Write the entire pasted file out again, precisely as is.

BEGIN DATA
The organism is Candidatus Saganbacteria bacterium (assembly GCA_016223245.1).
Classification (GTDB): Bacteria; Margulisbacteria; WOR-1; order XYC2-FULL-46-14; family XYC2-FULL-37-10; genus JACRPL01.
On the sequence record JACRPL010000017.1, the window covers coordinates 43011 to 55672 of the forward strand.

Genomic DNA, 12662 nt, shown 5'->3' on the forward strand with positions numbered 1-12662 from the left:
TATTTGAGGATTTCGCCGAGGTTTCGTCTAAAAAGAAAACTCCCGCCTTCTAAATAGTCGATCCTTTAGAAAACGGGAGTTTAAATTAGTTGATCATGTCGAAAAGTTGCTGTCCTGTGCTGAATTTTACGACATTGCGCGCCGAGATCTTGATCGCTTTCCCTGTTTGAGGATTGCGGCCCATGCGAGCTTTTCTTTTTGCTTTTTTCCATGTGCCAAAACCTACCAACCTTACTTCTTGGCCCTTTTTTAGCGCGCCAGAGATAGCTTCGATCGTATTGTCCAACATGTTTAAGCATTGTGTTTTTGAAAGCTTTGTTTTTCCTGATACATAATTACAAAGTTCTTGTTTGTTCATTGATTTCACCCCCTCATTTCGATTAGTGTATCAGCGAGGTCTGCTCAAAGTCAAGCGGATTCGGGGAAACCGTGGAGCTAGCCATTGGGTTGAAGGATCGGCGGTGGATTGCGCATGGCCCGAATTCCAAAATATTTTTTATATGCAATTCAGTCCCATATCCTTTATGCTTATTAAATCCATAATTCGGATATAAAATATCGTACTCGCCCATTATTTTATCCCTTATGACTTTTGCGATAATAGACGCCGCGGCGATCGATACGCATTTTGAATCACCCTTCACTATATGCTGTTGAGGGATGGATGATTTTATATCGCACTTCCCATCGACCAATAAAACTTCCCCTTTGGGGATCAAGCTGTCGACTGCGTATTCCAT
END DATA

The organism is Candidatus Saganbacteria bacterium (assembly GCA_016223245.1).
Classification (GTDB): Bacteria; Margulisbacteria; WOR-1; order XYC2-FULL-46-14; family XYC2-FULL-37-10; genus JACRPL01.
On the sequence record JACRPL010000017.1, the window covers coordinates 43011 to 55672 of the forward strand.

Genomic DNA, 12662 nt, shown 5'->3' on the forward strand with positions numbered 1-12662 from the left:
TATTTGAGGATTTCGCCGAGGTTTCGTCTAAAAAGAAAACTCCCGCCTTCTAAATAGTCGATCCTTTAGAAAACGGGAGTTTAAATTAGTTGATCATGTCGAAAAGTTGCTGTCCTGTGCTGAATTTTACGACATTGCGCGCCGAGATCTTGATCGCTTTCCCTGTTTGAGGATTGCGGCCCATGCGAGCTTTTCTTTTTGCTTTTTTCCATGTGCCAAAACCTACCAACCTTACTTCTTGGCCCTTTTTTAGCGCGCCAGAGATAGCTTCGATCGTATTGTCCAACATGTTTAAGCATTGTGTTTTTGAAAGCTTTGTTTTTCCTGATACATAATTACAAAGTTCTTGTTTGTTCATTGATTTCACCCCCTCATTTCGATTAGTGTATCAGCGAGGTCTGCTCAAAGTCAAGCGGATTCGGGGAAACCGTGGAGCTAGCCATTGGGTTGAAGGATCGGCGGTGGATTGCGCATGGCCCGAATTCCAAAATATTTTTTATATGCAATTCAGTCCCATATCCTTTATGCTTATTAAATCCATAATTCGGATATAAAATATCGTACTCGCCCATTATTTTATCCCTTATGACTTTTGCGATAATAGACGCCGCGGCGATCGATACGCATTTTGAATCACCCTTCACTATATGCTGTTGAGGGATGGATGATTTTATATCGCACTTCCCATCGACCAATAAAACTTCCCCTTTGGGGATCAAGCTGTCGACTGCGTATTCCAT